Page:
ISLAMABAD, Pakistan — Although the Western media often depicts madrassas as breeding grounds for extremism, some say well managed religious schools can actually help children escape poverty and learn how to read.
Al Jazeera said that the Pakistani government proposed plans to place madrassas under the administration of the nation’s education system. This would be Pakistan’s first National Internal Security Policy that is designed to put an end to religious extremism.
Interior Minister Chaudhry Nisar Ali Khan told parliament that a large number of terrorists are or have at one point been students in madrassas. He believes that students who attend these institutions have the tendency to become “brainwashed to take up arms against the state.”
Not all madrassas breed terrorism, however. Pakistan, one of the many countries that supports the United States in the war against terror, is mainly concerned with madrassas that are poorly managed.
According to Azhar Hussain, president of the Peace and Education Foundation in Pakistan, the government tried to bring madrassas under state control in the past but failed. He told Al Jazeera that it is necessary for the government to run madrassas because some are unable to prepare students to face the challenges of today’s world.
It is true that the government needs to step in so that children who attend madrassas are able to receive the proper education they need. But is there such thing as too much government involvement, especially if it is authoritarian?
In the past, predominantly Muslim countries saw a rise in extremism when governments, which were mostly secular, took control of religious institutions such as mosques and madrassas.
In an article discussing the reasons behind the emergence of Islamic revivalism, Philip S. Khoury, a political science professor at the Massachusetts Institute of Technology, said Egypt’s religious institutions have been dominated by the state since the nation gained its independence from imperialist Britain.
“Whereas in Iran the Shi’i Muslim clergy managed to retain a certain degree of independence from the state, in Egypt and Syria the Sunni Muslim religious leadership was long ago co-opted by the state,” said Khoury in his article.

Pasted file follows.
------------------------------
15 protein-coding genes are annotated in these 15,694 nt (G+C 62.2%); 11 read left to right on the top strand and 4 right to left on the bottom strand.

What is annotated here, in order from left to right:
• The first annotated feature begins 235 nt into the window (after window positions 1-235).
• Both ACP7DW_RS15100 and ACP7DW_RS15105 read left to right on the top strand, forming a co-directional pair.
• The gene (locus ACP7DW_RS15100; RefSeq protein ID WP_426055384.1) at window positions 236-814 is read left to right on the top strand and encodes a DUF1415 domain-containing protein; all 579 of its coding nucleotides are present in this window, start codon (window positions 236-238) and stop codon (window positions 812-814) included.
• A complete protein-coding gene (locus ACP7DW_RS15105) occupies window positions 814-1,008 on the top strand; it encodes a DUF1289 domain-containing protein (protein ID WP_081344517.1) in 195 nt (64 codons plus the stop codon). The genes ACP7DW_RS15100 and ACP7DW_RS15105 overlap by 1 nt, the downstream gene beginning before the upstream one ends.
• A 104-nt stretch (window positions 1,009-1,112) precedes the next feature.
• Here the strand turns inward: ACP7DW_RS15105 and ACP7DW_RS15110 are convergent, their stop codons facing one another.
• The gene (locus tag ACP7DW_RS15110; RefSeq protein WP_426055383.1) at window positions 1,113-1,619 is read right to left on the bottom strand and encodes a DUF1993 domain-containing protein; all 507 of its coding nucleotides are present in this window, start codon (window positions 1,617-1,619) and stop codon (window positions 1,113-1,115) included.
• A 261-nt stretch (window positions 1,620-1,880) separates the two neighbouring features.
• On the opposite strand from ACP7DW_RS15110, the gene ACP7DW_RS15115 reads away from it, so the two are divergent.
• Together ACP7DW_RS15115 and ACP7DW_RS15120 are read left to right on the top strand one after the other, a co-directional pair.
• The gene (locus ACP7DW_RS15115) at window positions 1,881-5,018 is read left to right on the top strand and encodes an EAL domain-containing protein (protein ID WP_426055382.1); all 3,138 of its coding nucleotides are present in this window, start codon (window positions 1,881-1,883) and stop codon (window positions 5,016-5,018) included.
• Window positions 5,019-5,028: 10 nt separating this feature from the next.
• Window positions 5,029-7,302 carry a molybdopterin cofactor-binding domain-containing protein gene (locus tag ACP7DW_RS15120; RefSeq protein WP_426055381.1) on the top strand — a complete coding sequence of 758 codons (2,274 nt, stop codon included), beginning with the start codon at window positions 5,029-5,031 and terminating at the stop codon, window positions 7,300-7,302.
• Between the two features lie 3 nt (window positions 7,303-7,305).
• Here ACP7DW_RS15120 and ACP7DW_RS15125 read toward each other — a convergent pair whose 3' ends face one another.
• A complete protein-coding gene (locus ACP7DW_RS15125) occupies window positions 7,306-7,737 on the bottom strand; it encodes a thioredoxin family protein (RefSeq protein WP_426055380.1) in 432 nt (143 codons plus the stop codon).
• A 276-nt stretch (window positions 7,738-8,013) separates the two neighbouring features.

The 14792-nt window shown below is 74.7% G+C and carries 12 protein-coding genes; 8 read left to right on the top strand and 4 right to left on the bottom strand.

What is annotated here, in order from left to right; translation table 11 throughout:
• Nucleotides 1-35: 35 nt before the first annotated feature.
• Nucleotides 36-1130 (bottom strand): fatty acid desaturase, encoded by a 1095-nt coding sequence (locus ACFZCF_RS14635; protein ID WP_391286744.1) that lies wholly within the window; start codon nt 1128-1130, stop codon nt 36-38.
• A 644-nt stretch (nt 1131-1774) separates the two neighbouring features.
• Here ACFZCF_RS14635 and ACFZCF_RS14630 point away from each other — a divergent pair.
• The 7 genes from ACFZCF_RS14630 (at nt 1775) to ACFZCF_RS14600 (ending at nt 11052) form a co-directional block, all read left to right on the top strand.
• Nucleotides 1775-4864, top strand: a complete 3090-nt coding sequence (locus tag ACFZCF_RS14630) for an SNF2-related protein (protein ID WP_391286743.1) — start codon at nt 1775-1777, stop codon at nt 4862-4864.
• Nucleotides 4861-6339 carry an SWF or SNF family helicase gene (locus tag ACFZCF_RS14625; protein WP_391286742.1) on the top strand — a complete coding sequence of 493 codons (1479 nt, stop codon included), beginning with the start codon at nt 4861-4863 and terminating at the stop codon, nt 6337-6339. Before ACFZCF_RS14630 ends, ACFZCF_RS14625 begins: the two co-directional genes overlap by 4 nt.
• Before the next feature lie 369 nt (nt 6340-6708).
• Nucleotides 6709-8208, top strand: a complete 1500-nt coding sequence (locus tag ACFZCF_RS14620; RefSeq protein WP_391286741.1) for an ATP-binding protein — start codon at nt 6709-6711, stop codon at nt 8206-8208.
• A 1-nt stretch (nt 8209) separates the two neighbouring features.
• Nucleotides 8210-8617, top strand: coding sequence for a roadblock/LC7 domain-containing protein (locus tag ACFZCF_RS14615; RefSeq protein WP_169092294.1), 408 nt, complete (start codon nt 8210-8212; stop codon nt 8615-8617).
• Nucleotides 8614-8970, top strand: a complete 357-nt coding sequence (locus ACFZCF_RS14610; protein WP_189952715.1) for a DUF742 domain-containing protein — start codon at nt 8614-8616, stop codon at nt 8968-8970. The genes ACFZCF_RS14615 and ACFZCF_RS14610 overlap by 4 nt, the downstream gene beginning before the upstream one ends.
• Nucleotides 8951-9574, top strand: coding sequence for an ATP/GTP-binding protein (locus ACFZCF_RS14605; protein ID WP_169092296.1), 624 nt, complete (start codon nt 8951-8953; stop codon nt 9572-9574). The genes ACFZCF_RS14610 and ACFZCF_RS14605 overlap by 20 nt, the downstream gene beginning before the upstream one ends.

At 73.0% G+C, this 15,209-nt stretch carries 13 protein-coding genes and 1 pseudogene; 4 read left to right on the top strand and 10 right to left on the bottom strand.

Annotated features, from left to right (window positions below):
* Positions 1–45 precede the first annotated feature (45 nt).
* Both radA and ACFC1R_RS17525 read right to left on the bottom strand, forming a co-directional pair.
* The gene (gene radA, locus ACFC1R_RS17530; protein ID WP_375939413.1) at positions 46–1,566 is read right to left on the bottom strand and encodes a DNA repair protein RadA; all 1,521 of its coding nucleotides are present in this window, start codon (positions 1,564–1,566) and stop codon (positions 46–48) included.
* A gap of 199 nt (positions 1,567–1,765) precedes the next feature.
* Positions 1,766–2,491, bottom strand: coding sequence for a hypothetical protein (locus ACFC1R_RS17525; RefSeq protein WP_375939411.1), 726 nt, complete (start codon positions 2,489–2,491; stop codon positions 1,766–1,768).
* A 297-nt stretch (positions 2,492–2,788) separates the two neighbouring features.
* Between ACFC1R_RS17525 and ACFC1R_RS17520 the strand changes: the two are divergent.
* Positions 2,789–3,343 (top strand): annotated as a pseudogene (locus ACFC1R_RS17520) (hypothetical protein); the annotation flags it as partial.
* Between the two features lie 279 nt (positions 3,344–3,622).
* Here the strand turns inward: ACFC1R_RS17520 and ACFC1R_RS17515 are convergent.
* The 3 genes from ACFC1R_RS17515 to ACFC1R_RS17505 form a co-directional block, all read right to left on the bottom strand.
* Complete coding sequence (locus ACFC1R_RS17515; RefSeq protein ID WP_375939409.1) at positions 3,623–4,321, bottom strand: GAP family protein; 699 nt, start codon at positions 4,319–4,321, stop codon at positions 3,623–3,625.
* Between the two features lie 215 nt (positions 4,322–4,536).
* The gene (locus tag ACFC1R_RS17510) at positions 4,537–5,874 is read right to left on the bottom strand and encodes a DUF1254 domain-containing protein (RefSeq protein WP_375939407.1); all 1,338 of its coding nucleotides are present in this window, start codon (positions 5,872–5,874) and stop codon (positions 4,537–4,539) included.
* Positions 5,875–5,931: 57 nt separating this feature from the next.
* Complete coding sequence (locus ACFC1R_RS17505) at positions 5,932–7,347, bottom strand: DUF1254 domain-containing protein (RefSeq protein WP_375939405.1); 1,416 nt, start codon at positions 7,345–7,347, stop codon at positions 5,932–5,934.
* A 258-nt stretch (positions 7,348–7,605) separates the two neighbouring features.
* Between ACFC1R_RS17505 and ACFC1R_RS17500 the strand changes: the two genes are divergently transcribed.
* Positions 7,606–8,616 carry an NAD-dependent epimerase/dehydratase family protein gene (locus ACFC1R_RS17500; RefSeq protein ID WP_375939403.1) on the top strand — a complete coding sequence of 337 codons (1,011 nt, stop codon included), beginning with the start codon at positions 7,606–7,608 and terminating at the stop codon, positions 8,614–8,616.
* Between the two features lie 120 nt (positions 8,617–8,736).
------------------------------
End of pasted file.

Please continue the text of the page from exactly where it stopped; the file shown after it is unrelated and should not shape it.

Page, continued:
Around the same time, the Muslim Brotherhood in Egypt was deemed illegitimate by the state. The government imprisoned thousands of the party’s members because they were highly critical of broken promises from the secular regime, which promoted nationalism but improved its ties with Britain, Egypt’s former colonizer.
When more recent graduates were unable to acquire jobs in Egypt’s public sector, the elite in Egypt became more authoritarian and less tolerant of Islam, and especially the Muslim Brotherhood.
According to Jillian Schewdler former Brotherhood member Sayyid Qutb, who was locked up in the 1950s and 1960s, claimed that violence was necessary to change the politics in Egypt.
In his book titled Signposts Along the Road, Qutb argues that Muslims are not obligated to respect the religious leaders in Egypt since they only serve the interests of regimes who have “abandoned Islamic values and teachings.”
However, the Muslim Brotherhood gained legitimacy from the Egyptian people because it refused to participate in violent acts. Instead, it focused its attention on finding ways to become legal through the Egyptian system.
The Brotherhood eventually secured a few positions in parliament, but the party’s activities remain monitored by the state.
“Extremists tend to emerge out of the most repressive contexts and aim to achieve political change not through gradual reform, but by directly attacking those in power,” said Schewdler.
It is therefore important for international observers to see whether the Pakistani state will regulate madrassas with or without repressive measures. Transparency is necessary due to the Pakistan government’s long history of undemocratic and inhumane practices, according to Freedom House.
“Journalists, human rights defenders, and humanitarian aid workers faced significant pressure and threats, particularly those whose work focused on sensitive topics such as Pakistan’s blasphemy laws or abuses by security and intelligence agencies,” the organization said.
The goal here is to promote a better education for poor children throughout the country who attend madrassas. Although extremism does have the potential to breed within these institutions, the Egyptian case makes it clear that the non-democratic government must use precaution to avoid making the situation any worse.
Sources: Al Jazeera, Islamic Revivalism and the Crisis of the Secular State in the Arab World, Understanding the Contemporary Middle East (Third Edition), Freedom House
Photo: Central Asia Online